Catalysts in Transportation, Storage and Energy Systems

A special issue of Catalysts (ISSN 2073-4344). This special issue belongs to the section "Environmental Catalysis".

Deadline for manuscript submissions: closed (10 October 2021) | Viewed by 2956

Special Issue Editors


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1. Department of Mechanics Mathematics and Management, Polytechnic University of Bari, Bari, Italy
2. Tenure-Track Assistant Professor at the University of Foggia, Foggia, Italy
Interests: NOx abatement; gasification; photocatalyst; energy storage; computational fluid dynamics

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Guest Editor
DMMM, Polytechnic University of Bari, 70125 Bari, Italy
Interests: pumps as turbines; turbomachinery; energy systems; hydrogen; OWC
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Guest Editor
Department of Mechanics Mathematics and Management, Polytechnic University of Bari, 70126 Bari, Italy
Interests: gas turbines; combustion; wave energy; wind turbine
Special Issues, Collections and Topics in MDPI journals

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Guest Editor
School of Engineering, University of Basilicata, Potenza, Italy
Interests: incompressible and compressible fluid mechanics; turbulent reacting flows; sprays; combustion modelling; thermal engines; CFD

Special Issue Information

Dear Colleagues,

Zero CO2 balance and pollutant reduction represent the main objectives for sustainability.  In the coming years, the overview of the energy conversion scenario is likely to be far from carbon- and pollutant-free, mainly due to the increasing energy demand and the insufficient renewable energy quota. Hence, the transition to more sustainable energy conversion/storage processes is strictly connected to the improvements in catalyst technologies. Carbon capture, NOx abatement, improvements in the gasification of waste, and the optimization of H2 production are the main objectives that can drive the transition to more sustainable energy conversion for transportation, storage and energy systems. In this context, complex physical and chemical processes are involved, whose comprehension is far from being fully understood and controlled.  Among others, new materials, continuously reacting flow modeling, thermal storage’s influence on catalytic converters, and photocatalysts have been recently investigated by scientists and engineers. 

This Special Issue aims to cover, by means of experimental, numerical and theoretical approaches, the application of catalysts in applied energy technologies to improve the sustainability of energy conversion processes. In this context, contributions on the post-treatment of combustion exhausts and catalysts applied to energy conversion systems are welcomed.

Dr. Francesco Francesco Fornarelli
Prof. Dr. Marco Torresi
Prof. Dr. Sergio Camporeale
Prof. Dr. Vinicio Magi
Guest Editors

Manuscript Submission Information

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Keywords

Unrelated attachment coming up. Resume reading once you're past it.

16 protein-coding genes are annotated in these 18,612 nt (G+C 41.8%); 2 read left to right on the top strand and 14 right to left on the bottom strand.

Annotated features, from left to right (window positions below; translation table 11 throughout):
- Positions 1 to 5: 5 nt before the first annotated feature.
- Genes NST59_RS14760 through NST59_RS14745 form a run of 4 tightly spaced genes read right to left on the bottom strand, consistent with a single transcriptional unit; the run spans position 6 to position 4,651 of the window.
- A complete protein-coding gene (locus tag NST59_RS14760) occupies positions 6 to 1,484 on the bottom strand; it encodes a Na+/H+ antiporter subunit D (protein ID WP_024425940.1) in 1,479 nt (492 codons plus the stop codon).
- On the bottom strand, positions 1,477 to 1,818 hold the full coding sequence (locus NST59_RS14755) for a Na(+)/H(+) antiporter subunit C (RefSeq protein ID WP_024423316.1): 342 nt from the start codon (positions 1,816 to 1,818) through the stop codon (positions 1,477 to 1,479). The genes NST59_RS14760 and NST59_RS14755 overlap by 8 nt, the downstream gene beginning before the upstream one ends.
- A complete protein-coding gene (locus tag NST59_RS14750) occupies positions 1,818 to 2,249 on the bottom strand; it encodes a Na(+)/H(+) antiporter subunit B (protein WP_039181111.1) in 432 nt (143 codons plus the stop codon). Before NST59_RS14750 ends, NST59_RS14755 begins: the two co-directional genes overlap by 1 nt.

• post-treatment combustion exhaust
  • NOx abatement
  • gasification
  • photocatalyst
  • energy storage
  • H2 production
  • energy systems
  • transportation

Published Papers (1 paper)

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Research

16 pages, 48632 KiB  
Article
Stable Performance of Supported PdOx Catalyst on Mesoporous Silica-Alumina of Water Tolerance for Methane Combustion under Wet Conditions
by Minseok Kim, Suhyun Lim, Chansong Kim, Chae-Ho Shin, Joon Hyun Baik and Young-Woong Suh
Catalysts 2021, 11(6), 670; https://doi.org/10.3390/catal11060670 - 24 May 2021
Cited by 2 | Viewed by 2211
Abstract
In methane combustion, water tolerance of Pd-based catalysts is quite critical for stable performance, because water is produced in situ and a water-containing feed is used under real conditions. Herein, water-tolerant mesoporous silica-alumina (H-MSA) was prepared by solvent deficient precipitation (SDP) using triethoxy(octyl)silane [...] Read more.
In methane combustion, water tolerance of Pd-based catalysts is quite critical for stable performance, because water is produced in situ and a water-containing feed is used under real conditions. Herein, water-tolerant mesoporous silica-alumina (H-MSA) was prepared by solvent deficient precipitation (SDP) using triethoxy(octyl)silane (TEOOS) and aluminum isopropoxide (AIP). The H-MSA was more tolerant to water than γ-alumina, mesoporous alumina (MA), and mesoporous silica-alumina (MSA) synthesized by using tetraethyl orthosilicate (TEOS), because of the silica present on the external particle surface. Moreover, it exhibited better textural properties, leading to higher dispersion of PdOx. The PdOx catalyst supported on H-MSA was quite durable in repeated temperature-programmed cycles and isothermal tests in the presence of water vapor, compared to the reference PdOx catalysts. The measured stability was attributed to the water tolerance, weak Lewis acidity, and penta-coordinated Al species of the H-MSA support, which was preferentially imparted when TEOOS was added for substitution of 5 mol% AIP for the synthesis of H-MSA. Therefore, the SDP method employed herein is useful in endowing supported PdOx catalysts with the water tolerance necessary for stable methane combustion performance under wet conditions. Full article
(This article belongs to the Special Issue Catalysts in Transportation, Storage and Energy Systems)
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